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Flash Memory

February 6th, 2004 · No Comments

NYTimes writes about the increasing use of flash memory:

Vast improvements in flash memory cards – small, thin, but decidedly unsexy products capable of storing hundreds of photographs – have made the significant growth in digital camera sales possible.

But now these devices, known by such names as CompactFlash, Memory Stick and SD Card are also becoming the storage media of choice for a range of other consumer products, including TV’s, cellphones, music players, personal digital assistants and camcorders. And as the notion of the connected home begins to resonate, ever-smaller versions of flash memory cards will routinely be found, offering consumers an easy way to transfer pictures, movies, music and data from one to another.

Yet like film before it, flash memory’s dominance will also be challenged by yet another storage format – mini hard drives, which are tiny, fast-spinning disks that can store multiple gigabytes of information.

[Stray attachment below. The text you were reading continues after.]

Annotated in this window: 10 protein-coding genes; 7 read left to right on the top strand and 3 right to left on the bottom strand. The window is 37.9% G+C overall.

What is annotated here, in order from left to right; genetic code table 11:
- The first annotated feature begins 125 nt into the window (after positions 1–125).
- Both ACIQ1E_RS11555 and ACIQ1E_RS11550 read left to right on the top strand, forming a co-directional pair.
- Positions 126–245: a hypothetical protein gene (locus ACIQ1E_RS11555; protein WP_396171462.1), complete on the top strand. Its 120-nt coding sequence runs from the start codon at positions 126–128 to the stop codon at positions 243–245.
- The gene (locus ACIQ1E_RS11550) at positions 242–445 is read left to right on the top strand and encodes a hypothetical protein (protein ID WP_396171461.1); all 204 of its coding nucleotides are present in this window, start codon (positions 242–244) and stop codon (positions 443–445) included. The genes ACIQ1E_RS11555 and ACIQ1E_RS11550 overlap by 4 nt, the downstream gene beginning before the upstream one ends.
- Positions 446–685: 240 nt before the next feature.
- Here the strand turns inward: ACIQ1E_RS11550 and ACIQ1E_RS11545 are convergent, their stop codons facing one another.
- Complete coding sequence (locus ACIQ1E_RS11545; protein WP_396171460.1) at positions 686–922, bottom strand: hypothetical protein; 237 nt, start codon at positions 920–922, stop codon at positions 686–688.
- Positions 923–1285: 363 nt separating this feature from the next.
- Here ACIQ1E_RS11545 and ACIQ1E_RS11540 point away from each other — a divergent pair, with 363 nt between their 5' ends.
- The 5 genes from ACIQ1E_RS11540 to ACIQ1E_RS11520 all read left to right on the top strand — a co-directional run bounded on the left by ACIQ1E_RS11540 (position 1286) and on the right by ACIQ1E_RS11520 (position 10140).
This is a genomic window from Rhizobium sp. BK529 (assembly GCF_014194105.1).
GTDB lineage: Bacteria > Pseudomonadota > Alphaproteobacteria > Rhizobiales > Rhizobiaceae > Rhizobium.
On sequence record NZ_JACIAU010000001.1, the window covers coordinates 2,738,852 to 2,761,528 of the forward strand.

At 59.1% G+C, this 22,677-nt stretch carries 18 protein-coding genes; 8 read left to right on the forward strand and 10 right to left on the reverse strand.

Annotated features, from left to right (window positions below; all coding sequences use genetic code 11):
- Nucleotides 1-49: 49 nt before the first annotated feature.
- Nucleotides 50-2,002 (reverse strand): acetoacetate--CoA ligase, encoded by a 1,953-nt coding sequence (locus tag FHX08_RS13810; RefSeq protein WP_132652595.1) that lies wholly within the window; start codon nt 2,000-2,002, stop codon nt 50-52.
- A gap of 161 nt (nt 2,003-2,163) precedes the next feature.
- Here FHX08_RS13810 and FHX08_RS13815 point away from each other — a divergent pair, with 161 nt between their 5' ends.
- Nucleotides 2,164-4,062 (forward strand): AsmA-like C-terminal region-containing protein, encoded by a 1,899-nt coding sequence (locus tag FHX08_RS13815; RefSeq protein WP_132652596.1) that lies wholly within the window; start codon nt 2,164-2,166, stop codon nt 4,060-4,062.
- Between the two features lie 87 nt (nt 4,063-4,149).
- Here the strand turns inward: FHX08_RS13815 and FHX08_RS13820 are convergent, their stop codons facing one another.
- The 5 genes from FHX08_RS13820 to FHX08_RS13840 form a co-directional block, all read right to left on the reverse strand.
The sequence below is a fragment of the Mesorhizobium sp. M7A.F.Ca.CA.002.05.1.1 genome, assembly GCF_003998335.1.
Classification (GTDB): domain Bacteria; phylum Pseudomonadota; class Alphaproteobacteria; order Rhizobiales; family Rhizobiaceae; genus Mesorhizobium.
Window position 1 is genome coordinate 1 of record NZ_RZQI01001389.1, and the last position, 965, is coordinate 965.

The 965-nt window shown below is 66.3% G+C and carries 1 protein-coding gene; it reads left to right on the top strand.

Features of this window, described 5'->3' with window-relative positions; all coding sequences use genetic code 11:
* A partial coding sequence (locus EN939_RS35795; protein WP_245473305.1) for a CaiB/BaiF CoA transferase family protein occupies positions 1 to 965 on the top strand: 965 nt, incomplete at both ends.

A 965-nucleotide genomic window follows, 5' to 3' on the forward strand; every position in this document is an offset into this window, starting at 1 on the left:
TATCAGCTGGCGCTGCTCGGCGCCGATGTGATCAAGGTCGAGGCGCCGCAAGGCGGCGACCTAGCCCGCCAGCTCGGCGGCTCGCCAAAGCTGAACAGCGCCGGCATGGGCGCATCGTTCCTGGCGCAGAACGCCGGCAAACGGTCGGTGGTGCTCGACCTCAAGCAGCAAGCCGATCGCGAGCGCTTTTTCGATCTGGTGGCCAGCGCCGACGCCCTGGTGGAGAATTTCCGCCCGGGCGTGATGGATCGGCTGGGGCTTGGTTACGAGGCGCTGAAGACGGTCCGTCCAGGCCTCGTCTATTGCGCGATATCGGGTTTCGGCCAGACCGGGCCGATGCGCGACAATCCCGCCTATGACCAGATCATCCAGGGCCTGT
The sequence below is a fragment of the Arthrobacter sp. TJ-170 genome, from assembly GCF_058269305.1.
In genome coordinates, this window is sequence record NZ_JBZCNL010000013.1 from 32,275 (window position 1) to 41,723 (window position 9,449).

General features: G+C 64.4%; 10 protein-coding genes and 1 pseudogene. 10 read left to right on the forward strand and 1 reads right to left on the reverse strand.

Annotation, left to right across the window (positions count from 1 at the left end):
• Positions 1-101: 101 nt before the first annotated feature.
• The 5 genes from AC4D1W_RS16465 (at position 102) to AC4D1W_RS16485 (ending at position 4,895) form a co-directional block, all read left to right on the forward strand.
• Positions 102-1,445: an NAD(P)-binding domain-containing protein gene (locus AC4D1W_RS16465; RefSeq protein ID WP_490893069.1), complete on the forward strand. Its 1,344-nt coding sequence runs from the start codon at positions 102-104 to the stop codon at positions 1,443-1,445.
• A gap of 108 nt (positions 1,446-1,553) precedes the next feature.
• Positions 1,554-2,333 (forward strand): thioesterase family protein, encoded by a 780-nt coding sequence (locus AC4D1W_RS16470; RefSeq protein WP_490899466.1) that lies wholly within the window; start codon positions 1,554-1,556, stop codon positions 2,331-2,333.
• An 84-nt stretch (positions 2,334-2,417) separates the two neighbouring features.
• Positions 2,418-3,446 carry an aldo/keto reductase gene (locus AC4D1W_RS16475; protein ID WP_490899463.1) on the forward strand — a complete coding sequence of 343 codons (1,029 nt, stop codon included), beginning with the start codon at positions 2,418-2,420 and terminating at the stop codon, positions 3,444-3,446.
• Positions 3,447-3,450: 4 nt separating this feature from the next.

Flash memory has some inherent advantages, though. Unlike hard drives, the devices have no moving parts and can be subjected to more rough handling without fear of erasing data. And low-capacity versions capable of storing several hundred pictures cost a quarter the price of the current crop of tiny hard drives.

A 256MB flash memory card is more than adequate to store hundreds of still photographs, but much more storage capacity is needed for long home movies or thousands of songs. As the industry develops flash memory cards capable of storing up to 4GB of data, the challenge will be producing them at a cost that is competitive with miniature hard drives of the same capacity.

Several mini hard drives, measuring as little as one cubic inch, are available for less than $100 wholesale from companies like Cornice, Hitachi Global Storage Technologies and RioSpring. Last month, Toshiba announced what are said to be the world’s smallest hard drives, 2GB and 4GB models that are less than an inch long.

While hard drive memory, per megabyte, is less expensive, individual flash cards, irrespective of capacity, will probably always be cheaper.

Tags: Emerging Technologies

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